Sunday, January 28, 2007

Nimby

The not-in-my-backyard (n.i.m.b.y.) attitude is alive and well in the Dubai Marina. One forum contributor to Skyscrapercity.com's Dubai Marina thread bemoans,
Dubai Marina is absolutely stunning, and with Jumeirah Lake Towers in the background it will become a great skyline; but one thing that ruins it is that UGLY POWER PLANT directly to the left of these developments. I know the power plant is necessary but it is truly unsitely; you can even see the plant from the Palm Jumeirah. I wish there was someway they could relocate this plant!!!
It's an easy sentiment to appreciate. The Marina is billed as an exclusive, upscale high-rise community, where any plot of land large enough to construct a multi-story condominium tower sells for a cool US$40 million. Residents pay top dirham for views of sea, boats and twinkling tower lights--not for smokestacks! But the Dubai Electricity and Water Authority's massive Jebel Ali plant flanks the Marina and occupies as much prime beachfront real estate as all of the Marina.

Like many nimby scenarios, there is little to do but learn to live with it. This power station, Dubai's largest, is crucial if for nothing else than to power and water all of the city's massive new developments. It is almost poetic justice that the huge power station reside beside the Marina, one of the city's first and largest new projects. Although there are rumors (or more accurately, hopes) that this plant will in time be shifted, all indications suggest otherwise. Like the Marina itself this baby is growing larger by the day, as more processing capacity is being built in.

In July 2007, the power plant is due to begin receiving a flow of natural gas via pipeline from Qatar, some 350km across the Gulf. This plant isn't going anywhere. At least, the natural gas feed may mean that it can begin burning more cleanly.

Another Dubai development at which nimby frets have surfaced is the expansive new residential community, International City. Buyers and residents have reported the smell of sewage wafting in from a nearby waste treatment facility. Rumor (or more accruately, hope) was that the plant would be shifted. Instead, master-developer, Nakheel, has announced that the sewage plant would be upgraded and expanded in order to better serve the needs of the sprawling community. Like the power station, the upgrade should mean, at least, that the discharge will be cleaner.

Perhaps I am the eternal optimist when it comes to Dubai. I think it is wrong to take the nimby stance when one clearly benefits from the object of one's opposition. No doubt, the huge Jebel Ali power station is needed now more than ever. There has to be a way to take pride in this mammoth facility rather than begrudge it. It can even be beautiful at times, when seen from Sheikh Zayed Road with the setting sun as a backdrop.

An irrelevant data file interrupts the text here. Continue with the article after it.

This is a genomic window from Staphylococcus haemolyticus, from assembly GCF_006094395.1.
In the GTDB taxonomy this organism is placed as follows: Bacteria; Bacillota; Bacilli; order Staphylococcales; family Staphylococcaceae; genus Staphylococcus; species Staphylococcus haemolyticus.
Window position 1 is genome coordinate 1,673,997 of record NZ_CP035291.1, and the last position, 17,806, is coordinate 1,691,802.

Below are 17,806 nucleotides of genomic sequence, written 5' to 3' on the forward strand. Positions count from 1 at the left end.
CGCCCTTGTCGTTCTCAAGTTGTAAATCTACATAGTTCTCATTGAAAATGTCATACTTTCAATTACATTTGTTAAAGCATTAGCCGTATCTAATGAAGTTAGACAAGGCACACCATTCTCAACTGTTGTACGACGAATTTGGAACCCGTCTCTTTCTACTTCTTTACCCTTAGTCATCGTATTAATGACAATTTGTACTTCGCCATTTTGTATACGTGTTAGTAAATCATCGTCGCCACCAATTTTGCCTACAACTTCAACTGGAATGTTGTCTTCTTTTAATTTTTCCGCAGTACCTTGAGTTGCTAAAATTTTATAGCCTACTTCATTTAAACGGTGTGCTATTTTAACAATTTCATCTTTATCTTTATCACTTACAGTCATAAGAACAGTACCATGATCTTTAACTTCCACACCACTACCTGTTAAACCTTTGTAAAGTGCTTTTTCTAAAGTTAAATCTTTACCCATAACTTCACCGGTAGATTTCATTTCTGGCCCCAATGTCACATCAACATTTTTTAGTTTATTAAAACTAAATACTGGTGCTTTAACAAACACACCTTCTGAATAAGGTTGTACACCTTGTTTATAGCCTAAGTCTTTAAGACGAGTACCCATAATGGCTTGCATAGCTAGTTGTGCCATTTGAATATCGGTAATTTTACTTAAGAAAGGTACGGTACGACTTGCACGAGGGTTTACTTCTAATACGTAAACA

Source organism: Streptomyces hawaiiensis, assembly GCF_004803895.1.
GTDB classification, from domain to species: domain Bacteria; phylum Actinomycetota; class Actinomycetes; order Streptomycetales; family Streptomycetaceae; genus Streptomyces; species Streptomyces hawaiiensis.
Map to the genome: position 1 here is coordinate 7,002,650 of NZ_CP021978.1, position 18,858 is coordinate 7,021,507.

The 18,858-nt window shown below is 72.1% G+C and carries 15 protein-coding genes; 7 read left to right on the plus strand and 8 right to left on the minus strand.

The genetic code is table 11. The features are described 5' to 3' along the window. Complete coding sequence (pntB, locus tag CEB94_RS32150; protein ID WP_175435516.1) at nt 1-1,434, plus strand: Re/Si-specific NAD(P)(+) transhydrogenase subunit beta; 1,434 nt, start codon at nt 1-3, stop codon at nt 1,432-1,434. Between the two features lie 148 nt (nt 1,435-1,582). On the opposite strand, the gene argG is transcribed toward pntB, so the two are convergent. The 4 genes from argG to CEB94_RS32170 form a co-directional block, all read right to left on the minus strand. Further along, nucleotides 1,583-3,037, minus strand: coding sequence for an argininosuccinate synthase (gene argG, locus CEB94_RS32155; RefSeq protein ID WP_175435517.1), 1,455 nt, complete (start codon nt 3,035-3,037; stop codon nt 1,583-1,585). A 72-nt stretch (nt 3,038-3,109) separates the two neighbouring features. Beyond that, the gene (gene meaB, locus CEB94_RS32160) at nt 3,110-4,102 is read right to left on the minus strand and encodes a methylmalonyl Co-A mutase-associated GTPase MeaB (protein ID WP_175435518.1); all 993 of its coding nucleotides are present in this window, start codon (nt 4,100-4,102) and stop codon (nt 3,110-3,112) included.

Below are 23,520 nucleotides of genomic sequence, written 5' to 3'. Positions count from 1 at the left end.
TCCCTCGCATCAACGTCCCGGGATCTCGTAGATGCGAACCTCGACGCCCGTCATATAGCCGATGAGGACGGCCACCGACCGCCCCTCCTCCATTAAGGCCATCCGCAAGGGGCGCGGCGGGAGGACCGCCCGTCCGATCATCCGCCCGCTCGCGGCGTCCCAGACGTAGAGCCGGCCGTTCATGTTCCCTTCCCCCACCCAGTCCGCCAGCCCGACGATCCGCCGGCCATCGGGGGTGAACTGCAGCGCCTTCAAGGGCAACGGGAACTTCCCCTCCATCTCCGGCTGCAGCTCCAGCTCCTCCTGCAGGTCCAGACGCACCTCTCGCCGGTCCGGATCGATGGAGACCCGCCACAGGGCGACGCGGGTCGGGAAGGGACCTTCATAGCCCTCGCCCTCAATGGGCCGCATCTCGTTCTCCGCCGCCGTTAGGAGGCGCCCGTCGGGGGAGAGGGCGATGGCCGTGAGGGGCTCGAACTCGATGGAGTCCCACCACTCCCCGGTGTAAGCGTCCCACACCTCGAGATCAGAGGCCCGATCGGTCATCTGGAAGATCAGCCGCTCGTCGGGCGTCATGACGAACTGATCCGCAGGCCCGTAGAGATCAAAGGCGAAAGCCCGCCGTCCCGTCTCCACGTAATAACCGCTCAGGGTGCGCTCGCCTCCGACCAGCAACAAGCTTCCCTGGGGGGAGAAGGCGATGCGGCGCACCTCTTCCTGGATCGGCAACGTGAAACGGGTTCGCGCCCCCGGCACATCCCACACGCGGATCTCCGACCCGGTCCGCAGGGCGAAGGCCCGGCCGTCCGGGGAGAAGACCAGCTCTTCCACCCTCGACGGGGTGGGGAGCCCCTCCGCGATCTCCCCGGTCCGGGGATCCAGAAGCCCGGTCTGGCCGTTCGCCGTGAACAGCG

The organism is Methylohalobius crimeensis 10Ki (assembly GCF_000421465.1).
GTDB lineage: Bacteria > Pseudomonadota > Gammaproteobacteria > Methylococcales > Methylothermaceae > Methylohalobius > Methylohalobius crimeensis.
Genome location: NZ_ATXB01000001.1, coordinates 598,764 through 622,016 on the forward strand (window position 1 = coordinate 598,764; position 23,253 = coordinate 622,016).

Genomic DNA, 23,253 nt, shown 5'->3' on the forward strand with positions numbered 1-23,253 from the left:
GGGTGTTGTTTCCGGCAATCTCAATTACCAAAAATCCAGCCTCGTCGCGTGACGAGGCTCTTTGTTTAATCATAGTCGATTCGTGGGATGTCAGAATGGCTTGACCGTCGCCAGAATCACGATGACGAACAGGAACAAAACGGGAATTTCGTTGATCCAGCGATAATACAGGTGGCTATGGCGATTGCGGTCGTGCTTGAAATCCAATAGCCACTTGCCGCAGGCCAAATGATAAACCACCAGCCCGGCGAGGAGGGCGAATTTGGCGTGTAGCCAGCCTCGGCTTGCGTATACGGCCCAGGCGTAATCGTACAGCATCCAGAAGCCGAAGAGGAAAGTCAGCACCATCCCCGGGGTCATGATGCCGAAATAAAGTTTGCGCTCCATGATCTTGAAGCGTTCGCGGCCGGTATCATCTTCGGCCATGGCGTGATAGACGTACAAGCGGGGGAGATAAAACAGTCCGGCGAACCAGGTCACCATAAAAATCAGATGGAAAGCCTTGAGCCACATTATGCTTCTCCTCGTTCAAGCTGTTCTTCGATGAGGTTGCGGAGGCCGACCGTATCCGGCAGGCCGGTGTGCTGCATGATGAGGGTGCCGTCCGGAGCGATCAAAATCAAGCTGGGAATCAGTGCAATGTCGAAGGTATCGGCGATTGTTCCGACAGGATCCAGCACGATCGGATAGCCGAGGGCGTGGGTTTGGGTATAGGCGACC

High-tension wires (in the hundreds, it would seem) fan out from the plant, pass over SZR's 10 lanes, brush up against the new Discovery Gardens development and then trail off into the desert. An amazing eyesore, no doubt, but perhaps this along with the power plant can be viewed as an impressive testiment to progress. Dubai, after all, has emerged as not only a tourist mecca but as an economic and industrial powerhouse. There is a measure of pride that one can take in this. One can learn to see beauty not only in presence, but in function as well.

605 words
Open a printable copy, in a new window.

Technorati Tags:  , ,

4 comments:

secretdubai said...

High-tension wires (in the hundreds, it would seem) fan out from the plant, pass over SZR's 10 lanes, brush up against the new Discovery Gardens development and then trail off into the desert.

And one can just imagine the impact they may have on residents' health.

BD said...

Good point. I guess more than just being unsitely or smelling bad, it could be a real health hazzard for some. Imagine weird things going on in the apartments closest to the wires, like electrical appliances coming on by themselves or static electricity forming on everything.

Macthomson said...

Worrying point, the high-tension wires; wouldn't want them passing anywhere close to where I live.

But the aesthetic issue is interesting. The power station complex can be viewed as a kind of brutalist architecture. Maybe they could jazz it up with some facade work and give it the iconic presence of the Centre Pompidou in Paris?

BD said...

Brutalist architecture--I like that. Someone should suggest it, but to whom? It is the sort of thing the powers that be in Dubai could go for if presented to them in the right way.

I think part of the problem with the high-tension, high-voltage electric cables is that the science is disputed. Thus, there's an excuse for the authorities to dilly-dally on the issue.

I suspect it is unsuspecting buyers (those from out-of-country who buy without having seen the site) who end up with flats overlooking the wires. They can then pass these on to desperate renters who are prepared to take whatever they can get--at least until supply continues to fall way short of demand. Beyond that time, they may get stuck a bad egg.